Governor Doug Ducey
1700 West Washington St.
Phoenix, AZ 85007
RE: Proposed Cuts to Medicaid Coverage
Dear Governor Ducey,
As America’s largest patient-led organization representing over 28,000 members, Dialysis Patient Citizens (DPC) works to improve the quality of life of all dialysis patients through education and advocacy. Dialysis is a life-sustaining care delivered to over 12,400 patients in Arizona who have End-Stage Renal Disease (ESRD), also known as kidney failure. For those with ESRD, receiving regular dialysis or a kidney transplant are the only treatments that allow patients to continue living.
The number of individuals with kidney failure continues to grow as incidences of diabetes and hypertension, the two leading causes of kidney failure, continue to rise. Arizona has seen a 42% increase in the number of dialysis patients since 2002, which is higher than the national increase of 32%. Each year, over 2,200 people are newly diagnosed with kidney failure in Arizona
(United States Renal Data System, 2014).
In addition, because dialysis cost account for only one-third of the expenses incurred by patients, we believe it is necessary for the state to maintain Medicaid reimbursement for dialysis care at current levels which enables providers to increase intervention and avoid much more costly hospital visits. Reimbursement reductions to dialysis facilities put additional strains on many facilities that are already providing a great deal of uncompensated care to patients and are now receiving restricted Medicare reimbursement through a bundled payment system.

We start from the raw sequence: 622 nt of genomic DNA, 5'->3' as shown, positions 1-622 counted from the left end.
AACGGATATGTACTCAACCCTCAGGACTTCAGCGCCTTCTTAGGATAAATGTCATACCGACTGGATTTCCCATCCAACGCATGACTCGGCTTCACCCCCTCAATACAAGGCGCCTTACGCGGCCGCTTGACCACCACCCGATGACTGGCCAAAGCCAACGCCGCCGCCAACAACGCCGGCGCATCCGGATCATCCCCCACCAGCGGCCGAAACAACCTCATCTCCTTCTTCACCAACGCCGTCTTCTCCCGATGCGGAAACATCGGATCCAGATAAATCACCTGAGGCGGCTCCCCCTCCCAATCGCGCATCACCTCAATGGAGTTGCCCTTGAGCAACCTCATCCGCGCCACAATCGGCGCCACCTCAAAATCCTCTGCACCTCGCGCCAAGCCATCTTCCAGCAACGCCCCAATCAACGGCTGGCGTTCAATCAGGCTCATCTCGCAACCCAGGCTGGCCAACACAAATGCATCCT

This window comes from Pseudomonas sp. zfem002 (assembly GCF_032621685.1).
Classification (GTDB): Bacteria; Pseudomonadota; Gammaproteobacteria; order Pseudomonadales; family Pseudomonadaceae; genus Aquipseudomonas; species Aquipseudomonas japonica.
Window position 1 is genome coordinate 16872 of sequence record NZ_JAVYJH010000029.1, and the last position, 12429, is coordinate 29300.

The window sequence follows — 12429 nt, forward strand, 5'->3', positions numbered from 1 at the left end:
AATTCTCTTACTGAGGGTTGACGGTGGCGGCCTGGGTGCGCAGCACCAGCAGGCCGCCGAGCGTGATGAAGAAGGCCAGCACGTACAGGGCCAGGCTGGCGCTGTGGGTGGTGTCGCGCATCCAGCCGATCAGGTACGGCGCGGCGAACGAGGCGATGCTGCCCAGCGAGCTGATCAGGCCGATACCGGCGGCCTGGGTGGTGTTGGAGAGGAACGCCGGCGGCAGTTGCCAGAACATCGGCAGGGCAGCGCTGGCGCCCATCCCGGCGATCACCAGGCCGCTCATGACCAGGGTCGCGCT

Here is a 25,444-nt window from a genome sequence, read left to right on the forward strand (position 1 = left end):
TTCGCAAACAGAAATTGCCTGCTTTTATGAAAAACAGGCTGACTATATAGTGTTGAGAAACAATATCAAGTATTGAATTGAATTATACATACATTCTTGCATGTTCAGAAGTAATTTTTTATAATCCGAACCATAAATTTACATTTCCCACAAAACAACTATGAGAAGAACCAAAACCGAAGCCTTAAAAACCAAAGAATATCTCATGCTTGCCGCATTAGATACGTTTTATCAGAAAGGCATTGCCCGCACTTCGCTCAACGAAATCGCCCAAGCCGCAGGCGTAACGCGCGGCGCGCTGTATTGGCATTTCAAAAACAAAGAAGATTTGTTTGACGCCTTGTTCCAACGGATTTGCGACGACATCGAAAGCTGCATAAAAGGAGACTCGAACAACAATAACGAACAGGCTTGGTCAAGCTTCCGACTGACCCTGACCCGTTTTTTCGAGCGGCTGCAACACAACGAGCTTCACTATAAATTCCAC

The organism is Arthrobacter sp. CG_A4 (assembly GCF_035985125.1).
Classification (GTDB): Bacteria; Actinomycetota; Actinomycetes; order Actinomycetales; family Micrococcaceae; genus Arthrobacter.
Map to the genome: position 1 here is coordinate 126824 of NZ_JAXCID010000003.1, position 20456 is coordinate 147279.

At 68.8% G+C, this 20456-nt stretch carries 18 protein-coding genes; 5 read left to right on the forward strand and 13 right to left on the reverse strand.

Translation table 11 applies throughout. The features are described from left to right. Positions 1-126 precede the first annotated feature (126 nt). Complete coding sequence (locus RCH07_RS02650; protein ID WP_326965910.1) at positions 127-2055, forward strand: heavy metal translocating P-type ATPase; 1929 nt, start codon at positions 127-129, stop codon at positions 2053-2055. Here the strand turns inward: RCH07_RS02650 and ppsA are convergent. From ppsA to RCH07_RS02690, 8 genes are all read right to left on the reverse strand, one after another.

Further reductions in reimbursement could cause many facilities, particularly smaller ones, to close. The facilities in rural areas are typically operating in a negative margin, forcing them to close will greatly hinder access to care for many patients in Arizona. Cuts also make it more difficult for facilities to retain and recruit the best nurses and primary care technicians to deliver this life-sustaining care. Without access to high quality dialysis care, patients’ health will suffer requiring more frequent hospitalization. This will lead to increased overall state spending as well as poorer health outcomes for patients.
Thank you for your consideration of our views.
Hrant Jamgochian J.D., LL.M